Monday, September 29, 2008

If It Feels Good

Just as pills can temporarily deaden physical pain, sensory experiences can temporarily deaden emotional pain. That’s why many people turn to alcohol, drugs, overeating, or sex when they are upset, depressed, or lonely. The sensory high masks the emotional low—but only for a brief time. Our culture has generalized this response by glorifying sensory experience. People say, “If it feels good, do it” or “It can’t be wrong if it feels so right.” Ernest Hemingway said it this way: “What is moral is what you feel good after, and what is immoral is what you feel bad after.”[i]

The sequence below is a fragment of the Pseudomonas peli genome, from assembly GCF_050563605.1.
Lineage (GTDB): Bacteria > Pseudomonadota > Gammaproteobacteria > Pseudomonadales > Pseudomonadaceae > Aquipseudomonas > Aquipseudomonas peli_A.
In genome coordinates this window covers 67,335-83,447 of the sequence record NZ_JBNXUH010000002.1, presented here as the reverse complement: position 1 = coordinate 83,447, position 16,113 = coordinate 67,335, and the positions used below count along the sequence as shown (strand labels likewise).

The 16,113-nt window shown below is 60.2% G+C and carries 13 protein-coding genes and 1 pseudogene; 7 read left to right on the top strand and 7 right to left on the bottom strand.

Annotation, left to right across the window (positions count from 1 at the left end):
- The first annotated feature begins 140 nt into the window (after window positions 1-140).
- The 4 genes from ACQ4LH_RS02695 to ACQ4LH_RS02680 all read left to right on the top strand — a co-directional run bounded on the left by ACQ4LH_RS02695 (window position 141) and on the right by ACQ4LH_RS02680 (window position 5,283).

Our kids have picked up this fascination with physical pleasure in our culture. It’s one of the reasons they are not waiting for sex until marriage. In an attempt to soothe the pain in their lives—conflicts with parents and peers, school pressures, the struggle to find their identity—they turn to anything that brings them physical pleasure: alcohol, drugs, food, sex. If it feels good, they go for it, sometimes at great expense to their moral principles and welfare or happiness of others.
[i] Lowen, Alexander, M.D. Love and Orgasm. New York: Macmillan Publishing Company, 1975, pp. 317‑318.

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